David Cameron has denied being forced to back down over his high-profile European treaty veto.
The Prime Minister was derided by Labour after it emerged that key EU institutions could be used to enforce the new fiscal pact.
But he insisted the arrangements between 25 member states would not damage Britain's national interest - and the Government could take legal action if it did.
The UK blocked a full treaty of all 27 countries setting rules for eurozone fiscal discipline at the December summit of the European Council. The Czech Republic has joined Britain in saying it would not sign up to the deal, expected to be finalised in March.
As he reported back to the Commons on the outcome of the latest summit, the premier faced mockery from Ed Miliband.
Mr Cameron had originally promised that EU institutions such as the European Commission and European Court of Justice would not be allowed to support the new agreement, the Labour leader said. "With this Prime Minister, a veto is not for life, it's just for Christmas," he joked.
"He said it was a real veto on the use of EU institutions and his backbenchers believed him, even his Cabinet believed him. On the European court, on the Commission, on the buildings, the phantom veto of December is now exposed."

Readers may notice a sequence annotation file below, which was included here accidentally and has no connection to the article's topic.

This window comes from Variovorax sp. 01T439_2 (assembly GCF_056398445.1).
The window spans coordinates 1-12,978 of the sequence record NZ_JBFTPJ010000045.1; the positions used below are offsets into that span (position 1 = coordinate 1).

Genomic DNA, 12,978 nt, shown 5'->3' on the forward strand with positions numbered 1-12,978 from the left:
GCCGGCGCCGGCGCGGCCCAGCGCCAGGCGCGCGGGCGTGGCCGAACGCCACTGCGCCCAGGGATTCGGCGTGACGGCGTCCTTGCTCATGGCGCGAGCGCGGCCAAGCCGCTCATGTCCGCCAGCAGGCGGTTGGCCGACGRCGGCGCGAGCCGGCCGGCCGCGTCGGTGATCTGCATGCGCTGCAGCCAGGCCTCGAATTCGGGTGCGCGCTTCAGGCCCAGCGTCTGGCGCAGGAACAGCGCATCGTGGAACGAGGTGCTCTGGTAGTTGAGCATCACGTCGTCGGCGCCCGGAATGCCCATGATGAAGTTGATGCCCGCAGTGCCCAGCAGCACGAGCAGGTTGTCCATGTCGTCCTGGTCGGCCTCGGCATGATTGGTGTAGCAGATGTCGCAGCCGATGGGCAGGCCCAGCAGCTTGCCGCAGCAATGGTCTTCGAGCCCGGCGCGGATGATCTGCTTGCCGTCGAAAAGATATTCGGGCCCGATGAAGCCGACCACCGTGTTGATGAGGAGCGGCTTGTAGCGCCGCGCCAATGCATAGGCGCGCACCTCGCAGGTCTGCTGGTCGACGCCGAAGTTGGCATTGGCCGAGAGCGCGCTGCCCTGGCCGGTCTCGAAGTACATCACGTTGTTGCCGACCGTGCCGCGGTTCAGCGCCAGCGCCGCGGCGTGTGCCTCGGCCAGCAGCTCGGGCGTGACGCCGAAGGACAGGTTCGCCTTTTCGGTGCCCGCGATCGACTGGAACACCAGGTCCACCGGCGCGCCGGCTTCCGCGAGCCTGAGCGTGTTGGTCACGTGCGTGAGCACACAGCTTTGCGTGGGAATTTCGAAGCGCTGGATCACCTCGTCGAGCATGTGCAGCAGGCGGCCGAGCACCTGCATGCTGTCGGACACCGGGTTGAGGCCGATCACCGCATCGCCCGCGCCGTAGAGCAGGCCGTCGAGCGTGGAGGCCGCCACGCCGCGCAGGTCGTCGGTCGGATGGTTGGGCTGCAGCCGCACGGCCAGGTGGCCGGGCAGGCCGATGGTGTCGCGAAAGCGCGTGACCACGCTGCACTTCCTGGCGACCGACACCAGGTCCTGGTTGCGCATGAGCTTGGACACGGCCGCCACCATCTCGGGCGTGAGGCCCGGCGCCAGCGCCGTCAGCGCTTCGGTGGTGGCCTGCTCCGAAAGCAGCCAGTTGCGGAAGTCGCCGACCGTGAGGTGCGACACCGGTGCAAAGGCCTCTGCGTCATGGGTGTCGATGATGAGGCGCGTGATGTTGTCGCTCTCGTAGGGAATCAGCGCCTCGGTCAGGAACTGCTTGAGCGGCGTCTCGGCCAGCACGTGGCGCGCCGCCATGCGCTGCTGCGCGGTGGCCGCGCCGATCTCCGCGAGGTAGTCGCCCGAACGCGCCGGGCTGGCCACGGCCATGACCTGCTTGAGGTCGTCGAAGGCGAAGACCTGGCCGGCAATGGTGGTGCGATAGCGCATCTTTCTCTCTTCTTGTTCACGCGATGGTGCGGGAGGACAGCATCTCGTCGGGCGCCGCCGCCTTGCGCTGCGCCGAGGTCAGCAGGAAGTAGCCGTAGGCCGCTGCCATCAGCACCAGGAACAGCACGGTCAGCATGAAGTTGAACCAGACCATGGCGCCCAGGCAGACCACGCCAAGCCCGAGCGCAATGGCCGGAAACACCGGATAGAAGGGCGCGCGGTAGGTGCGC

Mr Miliband also rejected Mr Cameron's claims that there was no new European treaty because he had vetoed it. "It talks like a European treaty, it walks like a European treaty, it is a European treaty," he said. "And for Britain he has secured absolutely no protections at all."
However, Mr Cameron said some use of the institutions by the group of 25 was already permitted by existing EU treaties.
"Nevertheless, I made clear we will watch this closely and if necessary we will take action, including legal action, if our national interests are threatened by misuse of the institutions," he added. "The principle that the EU institutions should only act on the explicit authorisation of all member states remains."